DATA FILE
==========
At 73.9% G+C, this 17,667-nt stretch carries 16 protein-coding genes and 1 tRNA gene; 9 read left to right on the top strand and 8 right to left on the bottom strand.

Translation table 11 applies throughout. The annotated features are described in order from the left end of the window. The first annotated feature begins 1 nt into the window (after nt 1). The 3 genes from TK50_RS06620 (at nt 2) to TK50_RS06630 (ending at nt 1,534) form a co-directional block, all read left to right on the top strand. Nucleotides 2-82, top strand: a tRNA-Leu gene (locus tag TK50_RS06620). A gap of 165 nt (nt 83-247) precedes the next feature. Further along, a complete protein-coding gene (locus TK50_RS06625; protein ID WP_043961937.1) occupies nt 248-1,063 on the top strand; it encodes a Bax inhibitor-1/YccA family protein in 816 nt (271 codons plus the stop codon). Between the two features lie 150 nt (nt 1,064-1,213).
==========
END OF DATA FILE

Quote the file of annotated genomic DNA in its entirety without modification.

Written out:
At 73.9% G+C, this 17,667-nt stretch carries 16 protein-coding genes and 1 tRNA gene; 9 read left to right on the top strand and 8 right to left on the bottom strand.

Translation table 11 applies throughout. The annotated features are described in order from the left end of the window. The first annotated feature begins 1 nt into the window (after nt 1). The 3 genes from TK50_RS06620 (at nt 2) to TK50_RS06630 (ending at nt 1,534) form a co-directional block, all read left to right on the top strand. Nucleotides 2-82, top strand: a tRNA-Leu gene (locus tag TK50_RS06620). A gap of 165 nt (nt 83-247) precedes the next feature. Further along, a complete protein-coding gene (locus TK50_RS06625; protein ID WP_043961937.1) occupies nt 248-1,063 on the top strand; it encodes a Bax inhibitor-1/YccA family protein in 816 nt (271 codons plus the stop codon). Between the two features lie 150 nt (nt 1,064-1,213).